Appendix 5. Annihilation in the Lake of Fire

To download a Spanish translation of this Appendix, click here.

One of the most powerful truths about God in the Bible is “God is love,” but some Christians teach that God tortures the unsaved in the flames of hell for all eternity. How could that be love? Thankfully, God does not do that. The Bible says that the saved will live forever and the unsaved will be annihilated in the Lake of Fire. There is no “eternal torment” in the Bible.

There are a number of important reasons why many people have had difficulty believing that God would torture people eternally. One reason that we have just seen is that God is love and torturing people forever is not love. Another reason is that God is righteous, it is not logical that someone could commit sin in one short lifetime that would be justly recompensed by being tormented forever. How could everlasting torture be just or righteous? Also, the doctrine of eternal torture makes saved people seem very cold-hearted. Could it really be that the saved are rejoicing forever while hearing the screams of people being tortured forever? And frankly, even if the saved could not hear the cries of the damned, would that make such a big difference? Just knowing that people were being tortured forever would seem to make everlasting life hard to enjoy. Civilized people will not even torture their worst enemies here on earth; does that change when the saved are perfected? Unsaved people are not tortured forever, and the teaching that they are contradicts many clear and simple scriptures.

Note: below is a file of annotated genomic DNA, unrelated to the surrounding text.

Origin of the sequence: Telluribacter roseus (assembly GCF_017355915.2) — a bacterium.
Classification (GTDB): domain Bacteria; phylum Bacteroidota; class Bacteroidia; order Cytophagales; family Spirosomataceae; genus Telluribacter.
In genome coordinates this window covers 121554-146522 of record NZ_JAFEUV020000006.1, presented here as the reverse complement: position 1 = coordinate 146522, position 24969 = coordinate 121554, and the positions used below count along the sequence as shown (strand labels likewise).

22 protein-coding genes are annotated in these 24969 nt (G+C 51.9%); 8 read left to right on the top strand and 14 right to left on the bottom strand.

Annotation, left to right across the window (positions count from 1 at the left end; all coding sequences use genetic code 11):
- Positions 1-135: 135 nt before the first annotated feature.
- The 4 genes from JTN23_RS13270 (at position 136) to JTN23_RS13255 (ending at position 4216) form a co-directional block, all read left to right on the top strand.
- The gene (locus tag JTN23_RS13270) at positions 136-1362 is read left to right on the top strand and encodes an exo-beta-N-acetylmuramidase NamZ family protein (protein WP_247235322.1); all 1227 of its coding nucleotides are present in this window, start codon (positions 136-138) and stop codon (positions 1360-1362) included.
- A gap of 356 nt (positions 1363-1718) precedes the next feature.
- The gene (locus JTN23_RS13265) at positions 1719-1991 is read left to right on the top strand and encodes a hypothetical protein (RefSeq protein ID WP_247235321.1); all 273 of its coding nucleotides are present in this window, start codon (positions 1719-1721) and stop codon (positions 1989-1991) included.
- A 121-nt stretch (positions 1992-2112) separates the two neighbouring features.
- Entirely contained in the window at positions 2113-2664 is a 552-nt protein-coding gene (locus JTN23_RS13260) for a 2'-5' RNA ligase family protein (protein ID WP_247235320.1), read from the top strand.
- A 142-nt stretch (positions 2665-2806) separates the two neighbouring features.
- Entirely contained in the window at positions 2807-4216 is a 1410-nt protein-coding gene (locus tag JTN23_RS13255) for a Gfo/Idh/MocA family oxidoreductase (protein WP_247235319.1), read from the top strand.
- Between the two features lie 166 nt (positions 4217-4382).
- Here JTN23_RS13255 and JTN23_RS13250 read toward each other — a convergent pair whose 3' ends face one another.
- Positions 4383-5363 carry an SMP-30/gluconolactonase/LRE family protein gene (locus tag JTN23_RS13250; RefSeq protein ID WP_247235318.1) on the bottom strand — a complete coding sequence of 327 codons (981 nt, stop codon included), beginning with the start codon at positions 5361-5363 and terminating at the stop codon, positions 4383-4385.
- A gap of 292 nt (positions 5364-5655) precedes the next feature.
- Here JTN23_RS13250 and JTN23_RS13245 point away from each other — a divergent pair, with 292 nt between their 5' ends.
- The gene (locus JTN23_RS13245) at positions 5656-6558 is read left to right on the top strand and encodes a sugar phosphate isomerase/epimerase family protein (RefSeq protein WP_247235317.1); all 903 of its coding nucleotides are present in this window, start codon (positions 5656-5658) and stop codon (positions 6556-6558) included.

1. The Old Testament says the wicked will be destroyed.

When studying whether the wicked are annihilated or live forever in torment, the most natural place to start is in the Old Testament. When we read it, we see that it says over and over in many different ways that the wicked will be annihilated and be gone forever. They will:

The Old Testament also says that moths will eat them up like a garment, and worms devour them like they devour wool (Isa. 51:8), which are both illustrations showing nothing will be left of them. It also says that wicked people will fly away like a dream and be found no more (Job 20:8). They will “be consumed like dry stubble” (Nah. 1:10; cp. Isa. 1:28, 31; 29:20); and will “vanish like smoke” (Ps. 37:20) because “his [God’s] fire will consume them” (Ps. 21:9). Their names will be written in the dirt (Jer. 17:13), and just like names in dirt soon disappear, they will eventually disappear and be gone forever. No one will see them any more (Job 20:9). People with no understanding (unsaved people) are like animals that “perish,” they do not live forever anywhere (Ps. 49:20).

The illustrations in the above verses do not portray eternal torment, but total destruction. And there is even more support for annihilation of the wicked than what we have just seen. Notice the way Malachi refers to the future of the wicked.